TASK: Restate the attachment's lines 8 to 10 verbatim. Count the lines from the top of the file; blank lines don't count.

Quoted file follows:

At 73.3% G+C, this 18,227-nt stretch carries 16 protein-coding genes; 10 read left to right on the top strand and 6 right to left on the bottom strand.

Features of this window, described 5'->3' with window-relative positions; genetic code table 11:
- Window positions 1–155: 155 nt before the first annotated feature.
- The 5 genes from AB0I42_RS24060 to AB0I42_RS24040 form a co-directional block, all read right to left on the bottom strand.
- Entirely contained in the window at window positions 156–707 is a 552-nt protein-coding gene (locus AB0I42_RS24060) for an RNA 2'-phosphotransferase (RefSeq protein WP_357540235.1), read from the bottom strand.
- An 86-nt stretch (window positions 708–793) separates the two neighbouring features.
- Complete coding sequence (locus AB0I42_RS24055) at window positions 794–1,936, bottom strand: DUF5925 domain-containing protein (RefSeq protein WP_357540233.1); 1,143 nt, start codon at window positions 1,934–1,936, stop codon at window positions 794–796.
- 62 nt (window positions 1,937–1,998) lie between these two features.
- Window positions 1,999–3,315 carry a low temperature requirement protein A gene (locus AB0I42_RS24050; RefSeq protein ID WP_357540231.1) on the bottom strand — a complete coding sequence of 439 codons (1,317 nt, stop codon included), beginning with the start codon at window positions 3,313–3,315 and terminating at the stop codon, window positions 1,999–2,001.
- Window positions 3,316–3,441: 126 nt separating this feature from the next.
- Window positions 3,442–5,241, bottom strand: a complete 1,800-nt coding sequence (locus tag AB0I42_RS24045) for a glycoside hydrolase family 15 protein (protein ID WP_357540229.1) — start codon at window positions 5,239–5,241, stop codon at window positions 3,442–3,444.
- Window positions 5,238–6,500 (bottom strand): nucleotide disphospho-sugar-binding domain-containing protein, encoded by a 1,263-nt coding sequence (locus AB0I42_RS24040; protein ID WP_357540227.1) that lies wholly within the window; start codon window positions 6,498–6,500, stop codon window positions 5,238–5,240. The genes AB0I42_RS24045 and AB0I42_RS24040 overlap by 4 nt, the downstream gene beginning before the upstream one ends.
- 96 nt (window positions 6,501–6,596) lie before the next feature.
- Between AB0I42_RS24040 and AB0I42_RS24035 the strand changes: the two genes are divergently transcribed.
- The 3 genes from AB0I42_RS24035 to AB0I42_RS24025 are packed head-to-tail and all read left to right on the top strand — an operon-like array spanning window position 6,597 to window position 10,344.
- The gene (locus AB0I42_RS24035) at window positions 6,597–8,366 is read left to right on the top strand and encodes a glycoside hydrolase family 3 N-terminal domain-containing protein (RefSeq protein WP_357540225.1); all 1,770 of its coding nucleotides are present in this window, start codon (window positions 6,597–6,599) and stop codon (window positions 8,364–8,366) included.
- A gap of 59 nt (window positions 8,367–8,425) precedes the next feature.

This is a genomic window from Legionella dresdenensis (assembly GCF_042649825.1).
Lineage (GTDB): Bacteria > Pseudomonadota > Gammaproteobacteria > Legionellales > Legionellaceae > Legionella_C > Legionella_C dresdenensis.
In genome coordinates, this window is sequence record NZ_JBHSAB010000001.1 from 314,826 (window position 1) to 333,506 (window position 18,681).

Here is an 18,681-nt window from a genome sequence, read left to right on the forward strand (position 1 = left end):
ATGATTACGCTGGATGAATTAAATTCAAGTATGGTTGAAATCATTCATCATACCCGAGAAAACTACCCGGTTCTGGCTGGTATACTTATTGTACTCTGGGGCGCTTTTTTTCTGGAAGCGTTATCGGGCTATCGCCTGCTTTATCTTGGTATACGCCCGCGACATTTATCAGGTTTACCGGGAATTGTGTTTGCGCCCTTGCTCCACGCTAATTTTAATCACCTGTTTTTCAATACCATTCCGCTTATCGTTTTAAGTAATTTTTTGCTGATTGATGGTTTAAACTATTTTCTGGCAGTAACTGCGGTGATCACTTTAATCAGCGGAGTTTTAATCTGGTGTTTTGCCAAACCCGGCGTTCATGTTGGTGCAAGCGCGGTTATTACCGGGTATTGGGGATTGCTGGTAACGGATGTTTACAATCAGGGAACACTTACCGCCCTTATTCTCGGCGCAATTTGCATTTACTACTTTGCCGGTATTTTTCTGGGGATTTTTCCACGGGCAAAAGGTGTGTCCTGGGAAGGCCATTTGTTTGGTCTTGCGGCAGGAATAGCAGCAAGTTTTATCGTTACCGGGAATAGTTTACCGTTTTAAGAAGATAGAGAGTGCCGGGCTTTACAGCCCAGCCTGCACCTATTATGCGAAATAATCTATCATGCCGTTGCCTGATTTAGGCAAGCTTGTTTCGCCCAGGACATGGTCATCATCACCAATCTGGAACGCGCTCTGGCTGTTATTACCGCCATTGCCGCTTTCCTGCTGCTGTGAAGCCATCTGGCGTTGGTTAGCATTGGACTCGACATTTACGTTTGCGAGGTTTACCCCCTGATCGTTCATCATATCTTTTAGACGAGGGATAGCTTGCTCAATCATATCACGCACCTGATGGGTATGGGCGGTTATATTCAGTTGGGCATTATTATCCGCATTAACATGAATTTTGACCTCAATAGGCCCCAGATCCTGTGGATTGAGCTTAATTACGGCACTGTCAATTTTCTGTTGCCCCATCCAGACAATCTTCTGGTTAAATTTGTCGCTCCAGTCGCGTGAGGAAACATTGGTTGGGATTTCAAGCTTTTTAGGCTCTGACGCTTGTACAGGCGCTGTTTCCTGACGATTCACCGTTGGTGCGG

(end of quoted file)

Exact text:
- 62 nt (window positions 1,937–1,998) lie between these two features.
- Window positions 1,999–3,315 carry a low temperature requirement protein A gene (locus AB0I42_RS24050; RefSeq protein ID WP_357540231.1) on the bottom strand — a complete coding sequence of 439 codons (1,317 nt, stop codon included), beginning with the start codon at window positions 3,313–3,315 and terminating at the stop codon, window positions 1,999–2,001.
- Window positions 3,316–3,441: 126 nt separating this feature from the next.